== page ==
BARRED OWLS IN WASHINGTON

Kelly Mcallister mcallkrm at dfw.wa.gov
Sat Jun 23 23:29:38 PDT 2001




Wayne C. Weber wrote:


> However, it is my distinct impression that Barred Owls generally do not occupy large

> areas of old-growth forest in western Washington, and are more likely to displace

> Spotted Owls from small areas of old-growth or from marginal habitats. Someone who has

> done research on the 2 species in Washington could answer this question better than I.


What an interesting and useful discussion. I can't pretend to have a whole lot of insight
into the relationship between Barred Owls and Spotted Owls but I think that many recently
occupied Spotted Owl habitat areas fit fairly well into the categories "small" or "marginal".
Certainly, many areas occupied by Spotted Owls have significant amounts of old-growth
forest but often in fragments surrounded by young deciduous and mixed forest types. These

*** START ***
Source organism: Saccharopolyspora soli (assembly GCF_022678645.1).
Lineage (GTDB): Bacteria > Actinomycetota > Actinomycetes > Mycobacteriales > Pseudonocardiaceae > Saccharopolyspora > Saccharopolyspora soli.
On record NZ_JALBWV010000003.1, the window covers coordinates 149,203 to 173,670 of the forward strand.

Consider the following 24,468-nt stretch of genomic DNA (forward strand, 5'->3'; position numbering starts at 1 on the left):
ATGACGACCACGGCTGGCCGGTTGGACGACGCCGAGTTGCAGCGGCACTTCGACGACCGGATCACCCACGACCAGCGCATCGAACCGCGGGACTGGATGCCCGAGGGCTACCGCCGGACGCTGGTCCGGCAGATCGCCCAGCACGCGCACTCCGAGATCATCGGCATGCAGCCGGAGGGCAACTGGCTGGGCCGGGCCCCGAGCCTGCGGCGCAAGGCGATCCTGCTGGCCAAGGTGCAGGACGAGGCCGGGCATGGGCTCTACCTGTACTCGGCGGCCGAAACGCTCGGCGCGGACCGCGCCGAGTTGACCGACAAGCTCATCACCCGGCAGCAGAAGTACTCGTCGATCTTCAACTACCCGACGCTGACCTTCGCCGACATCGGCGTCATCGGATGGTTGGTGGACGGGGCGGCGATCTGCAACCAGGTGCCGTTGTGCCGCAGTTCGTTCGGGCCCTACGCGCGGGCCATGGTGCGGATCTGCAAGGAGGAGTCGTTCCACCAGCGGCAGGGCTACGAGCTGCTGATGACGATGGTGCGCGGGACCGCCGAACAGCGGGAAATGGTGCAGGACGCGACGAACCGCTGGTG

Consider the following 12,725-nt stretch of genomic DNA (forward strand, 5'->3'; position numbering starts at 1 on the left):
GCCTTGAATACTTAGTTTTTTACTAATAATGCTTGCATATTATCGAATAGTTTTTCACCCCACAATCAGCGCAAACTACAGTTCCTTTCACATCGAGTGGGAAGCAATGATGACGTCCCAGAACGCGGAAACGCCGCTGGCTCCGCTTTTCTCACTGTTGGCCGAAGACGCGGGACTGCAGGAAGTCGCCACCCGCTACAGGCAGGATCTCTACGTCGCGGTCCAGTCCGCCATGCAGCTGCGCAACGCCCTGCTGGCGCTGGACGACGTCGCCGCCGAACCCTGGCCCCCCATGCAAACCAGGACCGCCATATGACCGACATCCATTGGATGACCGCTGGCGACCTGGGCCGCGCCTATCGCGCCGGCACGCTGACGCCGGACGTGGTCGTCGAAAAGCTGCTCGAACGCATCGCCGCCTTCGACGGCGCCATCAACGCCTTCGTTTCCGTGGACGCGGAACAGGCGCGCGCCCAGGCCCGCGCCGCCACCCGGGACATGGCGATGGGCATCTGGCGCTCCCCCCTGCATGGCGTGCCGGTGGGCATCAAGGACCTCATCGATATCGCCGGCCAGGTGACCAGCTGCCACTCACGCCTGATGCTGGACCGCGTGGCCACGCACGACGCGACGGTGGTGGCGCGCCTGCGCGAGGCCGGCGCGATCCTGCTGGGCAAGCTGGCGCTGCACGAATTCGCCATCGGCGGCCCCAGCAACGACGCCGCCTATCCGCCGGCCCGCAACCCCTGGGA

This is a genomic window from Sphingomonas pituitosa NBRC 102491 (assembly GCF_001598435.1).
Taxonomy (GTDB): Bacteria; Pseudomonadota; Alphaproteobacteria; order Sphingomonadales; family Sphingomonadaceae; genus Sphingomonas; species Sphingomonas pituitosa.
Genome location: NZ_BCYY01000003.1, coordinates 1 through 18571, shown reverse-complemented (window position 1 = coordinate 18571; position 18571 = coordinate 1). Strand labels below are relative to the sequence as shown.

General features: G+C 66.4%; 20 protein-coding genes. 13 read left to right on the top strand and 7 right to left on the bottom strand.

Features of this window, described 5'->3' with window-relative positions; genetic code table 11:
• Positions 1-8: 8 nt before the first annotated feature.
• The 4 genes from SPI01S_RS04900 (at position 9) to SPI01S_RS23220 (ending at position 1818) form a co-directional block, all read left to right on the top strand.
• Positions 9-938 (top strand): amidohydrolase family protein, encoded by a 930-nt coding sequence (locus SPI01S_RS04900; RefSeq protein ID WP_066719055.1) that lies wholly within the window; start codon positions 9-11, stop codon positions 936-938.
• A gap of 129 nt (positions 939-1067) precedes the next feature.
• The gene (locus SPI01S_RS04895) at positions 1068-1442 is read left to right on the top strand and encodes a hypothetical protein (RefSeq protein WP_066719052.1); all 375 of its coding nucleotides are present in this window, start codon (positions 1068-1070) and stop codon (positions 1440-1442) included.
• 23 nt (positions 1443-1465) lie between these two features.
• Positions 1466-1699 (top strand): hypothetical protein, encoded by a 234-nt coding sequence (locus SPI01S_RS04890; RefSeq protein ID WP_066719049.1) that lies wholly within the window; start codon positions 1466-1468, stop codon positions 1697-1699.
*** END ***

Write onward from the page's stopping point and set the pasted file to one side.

situations may well favor Barred Owls. The really extensive old-growth forest tracts, where
Barred Owls may never gain an advantage over Spotted Owls, may be limited to very few places;
perhaps National Parks like Olympic National Park and Mount Rainier National Park. Would the
Spotted Owl population persist for very long if restricted to these two parks? Probably not.

Ulimately, as Wayne says, it is the habitat alterations of humans that cause the loss of species
like the Spotted Owl but it is important to also recognize that habitat loss is working in
a vacuum. There are often complex interactions with competitors that influence whether or not
a species will persist in the face of extensive habitat alteration. In the realm that I am
more familiar with, I believe that many native amphibians would persist in certain severely
altered aquatic environments if it weren't for the competitive advantage provided to the
introduced Bullfrog. It's a matter of habitat alteration tipping the balance in favor of
a competitor that happens to be waiting in the wings ready to come on down and set up
house keeping.


Kelly McAllister
Washington Department of Fish and Wildlife
Olympia, Washington
Reply to: mcallkrm at dfw.wa.gov




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